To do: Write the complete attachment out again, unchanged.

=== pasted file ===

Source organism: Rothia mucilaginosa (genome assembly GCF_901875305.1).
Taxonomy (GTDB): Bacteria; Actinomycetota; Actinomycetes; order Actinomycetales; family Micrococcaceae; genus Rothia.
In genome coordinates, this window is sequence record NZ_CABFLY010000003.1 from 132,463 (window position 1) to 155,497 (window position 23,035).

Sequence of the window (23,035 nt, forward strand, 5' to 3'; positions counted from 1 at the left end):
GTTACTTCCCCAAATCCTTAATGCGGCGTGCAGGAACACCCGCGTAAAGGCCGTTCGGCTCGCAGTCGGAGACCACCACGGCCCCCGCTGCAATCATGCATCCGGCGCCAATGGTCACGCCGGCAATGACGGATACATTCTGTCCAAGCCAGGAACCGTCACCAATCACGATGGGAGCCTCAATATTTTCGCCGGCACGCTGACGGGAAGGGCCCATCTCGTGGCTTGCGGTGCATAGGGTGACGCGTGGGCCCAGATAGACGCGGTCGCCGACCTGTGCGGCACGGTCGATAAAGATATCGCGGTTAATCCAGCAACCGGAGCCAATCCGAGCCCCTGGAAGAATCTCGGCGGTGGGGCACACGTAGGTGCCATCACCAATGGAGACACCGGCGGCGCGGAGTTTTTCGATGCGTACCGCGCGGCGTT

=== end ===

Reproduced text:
Source organism: Rothia mucilaginosa (genome assembly GCF_901875305.1).
Taxonomy (GTDB): Bacteria; Actinomycetota; Actinomycetes; order Actinomycetales; family Micrococcaceae; genus Rothia.
In genome coordinates, this window is sequence record NZ_CABFLY010000003.1 from 132,463 (window position 1) to 155,497 (window position 23,035).

Sequence of the window (23,035 nt, forward strand, 5' to 3'; positions counted from 1 at the left end):
GTTACTTCCCCAAATCCTTAATGCGGCGTGCAGGAACACCCGCGTAAAGGCCGTTCGGCTCGCAGTCGGAGACCACCACGGCCCCCGCTGCAATCATGCATCCGGCGCCAATGGTCACGCCGGCAATGACGGATACATTCTGTCCAAGCCAGGAACCGTCACCAATCACGATGGGAGCCTCAATATTTTCGCCGGCACGCTGACGGGAAGGGCCCATCTCGTGGCTTGCGGTGCATAGGGTGACGCGTGGGCCCAGATAGACGCGGTCGCCGACCTGTGCGGCACGGTCGATAAAGATATCGCGGTTAATCCAGCAACCGGAGCCAATCCGAGCCCCTGGAAGAATCTCGGCGGTGGGGCACACGTAGGTGCCATCACCAATGGAGACACCGGCGGCGCGGAGTTTTTCGATGCGTACCGCGCGGCGTT